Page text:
Impact of mechanized harvesting on compaction of sandy and clayey forest soils: results of a meta-analysis
Ampoorter, Evy × De Schrijver, An Van Nevel, Lotte Hermy, Martin Verheyen, Kirs #
Annals of Forest Science vol:69 pages:533-542
Nowadays, harvest operations are predominantly performed fully mechanized using heavy tractors or forestry machines. The resulting soil compaction may negatively affect the soil ecosystem.
We wanted to draw general conclusions concerning the impact of mechanized harvesting on forest soil bulk density and the influencing factors.
Therefore, we combined the data of several studies using a meta-analysis approach.
The impact decreased from the surface towards deeper soil layers. At 0–10 cm depth, the impact on clayey soils was highest although not significantly different from the impact on sandy soils. Higher initial bulk densities, i.e., on already compacted forest soils, generally led to smaller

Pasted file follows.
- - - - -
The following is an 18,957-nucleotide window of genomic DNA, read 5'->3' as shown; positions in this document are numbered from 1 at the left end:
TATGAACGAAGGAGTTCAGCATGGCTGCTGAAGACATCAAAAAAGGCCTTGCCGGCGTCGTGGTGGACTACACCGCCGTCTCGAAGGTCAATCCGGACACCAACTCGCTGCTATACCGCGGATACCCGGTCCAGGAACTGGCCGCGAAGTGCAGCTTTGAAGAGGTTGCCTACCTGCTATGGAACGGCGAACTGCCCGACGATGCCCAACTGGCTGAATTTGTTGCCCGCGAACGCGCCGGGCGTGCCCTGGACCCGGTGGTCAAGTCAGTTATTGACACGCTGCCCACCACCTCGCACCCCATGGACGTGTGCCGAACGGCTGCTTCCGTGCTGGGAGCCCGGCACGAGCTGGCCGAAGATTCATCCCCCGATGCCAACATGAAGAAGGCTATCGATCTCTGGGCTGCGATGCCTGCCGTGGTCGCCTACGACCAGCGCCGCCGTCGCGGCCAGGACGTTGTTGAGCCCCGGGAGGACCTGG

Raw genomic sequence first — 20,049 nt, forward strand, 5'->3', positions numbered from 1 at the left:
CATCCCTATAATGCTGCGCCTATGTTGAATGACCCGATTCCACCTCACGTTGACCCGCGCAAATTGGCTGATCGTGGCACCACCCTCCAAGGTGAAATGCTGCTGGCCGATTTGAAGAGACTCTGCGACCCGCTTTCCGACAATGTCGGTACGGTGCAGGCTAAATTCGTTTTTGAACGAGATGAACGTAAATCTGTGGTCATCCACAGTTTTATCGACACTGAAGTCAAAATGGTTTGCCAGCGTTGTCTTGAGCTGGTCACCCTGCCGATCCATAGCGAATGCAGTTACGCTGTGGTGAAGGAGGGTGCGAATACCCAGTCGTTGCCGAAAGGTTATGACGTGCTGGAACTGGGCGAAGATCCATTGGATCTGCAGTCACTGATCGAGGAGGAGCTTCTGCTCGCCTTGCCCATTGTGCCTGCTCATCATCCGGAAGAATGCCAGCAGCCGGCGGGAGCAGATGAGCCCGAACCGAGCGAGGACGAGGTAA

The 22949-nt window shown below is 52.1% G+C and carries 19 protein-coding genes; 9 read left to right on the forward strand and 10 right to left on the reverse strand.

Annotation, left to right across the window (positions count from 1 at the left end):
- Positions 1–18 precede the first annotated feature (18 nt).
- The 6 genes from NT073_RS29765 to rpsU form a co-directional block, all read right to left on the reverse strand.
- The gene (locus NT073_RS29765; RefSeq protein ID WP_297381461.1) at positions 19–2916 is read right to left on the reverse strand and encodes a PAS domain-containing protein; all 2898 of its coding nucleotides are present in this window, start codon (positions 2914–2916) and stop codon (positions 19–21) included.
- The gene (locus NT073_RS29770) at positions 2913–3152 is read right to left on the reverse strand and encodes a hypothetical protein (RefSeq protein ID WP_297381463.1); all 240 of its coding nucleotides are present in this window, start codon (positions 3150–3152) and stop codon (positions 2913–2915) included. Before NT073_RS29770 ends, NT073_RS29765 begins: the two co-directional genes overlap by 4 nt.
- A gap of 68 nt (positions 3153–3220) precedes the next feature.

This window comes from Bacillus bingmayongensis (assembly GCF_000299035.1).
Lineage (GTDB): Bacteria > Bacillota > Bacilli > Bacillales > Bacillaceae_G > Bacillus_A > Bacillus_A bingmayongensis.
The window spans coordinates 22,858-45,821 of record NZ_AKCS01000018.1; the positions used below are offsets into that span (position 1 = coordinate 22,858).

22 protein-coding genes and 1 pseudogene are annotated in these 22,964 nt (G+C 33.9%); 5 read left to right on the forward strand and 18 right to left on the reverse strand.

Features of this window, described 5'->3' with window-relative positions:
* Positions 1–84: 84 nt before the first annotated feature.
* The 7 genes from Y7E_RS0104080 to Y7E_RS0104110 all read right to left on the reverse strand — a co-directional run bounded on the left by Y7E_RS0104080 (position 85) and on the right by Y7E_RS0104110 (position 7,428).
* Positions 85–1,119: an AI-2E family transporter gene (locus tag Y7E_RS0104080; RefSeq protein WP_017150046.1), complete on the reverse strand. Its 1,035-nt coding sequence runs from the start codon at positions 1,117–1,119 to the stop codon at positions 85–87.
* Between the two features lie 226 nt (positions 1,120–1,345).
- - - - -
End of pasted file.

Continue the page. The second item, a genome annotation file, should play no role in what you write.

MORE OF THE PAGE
extra increases of bulk density after machine traffic. For
sandy soils, the impact was also significantly smaller when
machines were lighter. No significant relationship was observed between the compaction degree and traffic intensity.
We observed clear compaction on both clayey and sandy soils, especially in case of low initial soil compaction degrees and heavy machines. The compacted initial state of many forest soils, the long recovery period, and the generally high impact of the first passes that is frequently mentioned
in literature all count in favour of designated skid trails and an adjustment of the machine type to the job.